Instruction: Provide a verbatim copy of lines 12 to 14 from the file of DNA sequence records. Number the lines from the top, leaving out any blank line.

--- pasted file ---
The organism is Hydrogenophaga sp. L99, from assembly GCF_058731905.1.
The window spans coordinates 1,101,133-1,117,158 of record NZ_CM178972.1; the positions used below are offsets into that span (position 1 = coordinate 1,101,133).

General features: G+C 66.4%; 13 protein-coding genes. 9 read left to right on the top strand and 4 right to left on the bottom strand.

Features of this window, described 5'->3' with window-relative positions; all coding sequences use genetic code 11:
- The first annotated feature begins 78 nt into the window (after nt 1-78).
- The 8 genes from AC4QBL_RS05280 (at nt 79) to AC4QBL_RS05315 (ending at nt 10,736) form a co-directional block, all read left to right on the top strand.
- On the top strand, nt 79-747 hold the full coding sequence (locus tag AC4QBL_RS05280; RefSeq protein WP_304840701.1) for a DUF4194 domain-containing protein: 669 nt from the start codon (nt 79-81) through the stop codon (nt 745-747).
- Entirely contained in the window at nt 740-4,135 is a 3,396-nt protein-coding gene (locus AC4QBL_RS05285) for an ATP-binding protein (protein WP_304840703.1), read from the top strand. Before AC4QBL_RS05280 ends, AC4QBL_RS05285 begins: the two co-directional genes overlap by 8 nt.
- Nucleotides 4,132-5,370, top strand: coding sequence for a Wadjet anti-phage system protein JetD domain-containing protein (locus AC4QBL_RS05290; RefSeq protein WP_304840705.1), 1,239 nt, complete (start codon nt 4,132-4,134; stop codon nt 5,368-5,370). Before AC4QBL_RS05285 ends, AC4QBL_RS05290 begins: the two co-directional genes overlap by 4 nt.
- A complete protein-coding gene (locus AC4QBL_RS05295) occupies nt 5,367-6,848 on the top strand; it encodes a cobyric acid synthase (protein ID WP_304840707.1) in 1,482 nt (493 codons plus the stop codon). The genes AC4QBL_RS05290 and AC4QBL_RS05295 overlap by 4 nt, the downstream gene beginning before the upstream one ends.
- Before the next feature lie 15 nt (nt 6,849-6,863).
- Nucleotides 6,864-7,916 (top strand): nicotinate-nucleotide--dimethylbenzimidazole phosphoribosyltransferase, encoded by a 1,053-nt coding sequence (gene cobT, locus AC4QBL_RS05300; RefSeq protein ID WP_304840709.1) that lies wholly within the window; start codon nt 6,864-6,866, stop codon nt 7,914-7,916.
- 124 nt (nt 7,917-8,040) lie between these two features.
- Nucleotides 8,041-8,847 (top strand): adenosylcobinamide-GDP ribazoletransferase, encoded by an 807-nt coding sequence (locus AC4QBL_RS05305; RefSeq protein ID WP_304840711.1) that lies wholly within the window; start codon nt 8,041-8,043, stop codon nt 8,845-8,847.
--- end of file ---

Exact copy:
- Nucleotides 6,864-7,916 (top strand): nicotinate-nucleotide--dimethylbenzimidazole phosphoribosyltransferase, encoded by a 1,053-nt coding sequence (gene cobT, locus AC4QBL_RS05300; RefSeq protein ID WP_304840709.1) that lies wholly within the window; start codon nt 6,864-6,866, stop codon nt 7,914-7,916.
- 124 nt (nt 7,917-8,040) lie between these two features.
- Nucleotides 8,041-8,847 (top strand): adenosylcobinamide-GDP ribazoletransferase, encoded by an 807-nt coding sequence (locus AC4QBL_RS05305; RefSeq protein ID WP_304840711.1) that lies wholly within the window; start codon nt 8,041-8,043, stop codon nt 8,845-8,847.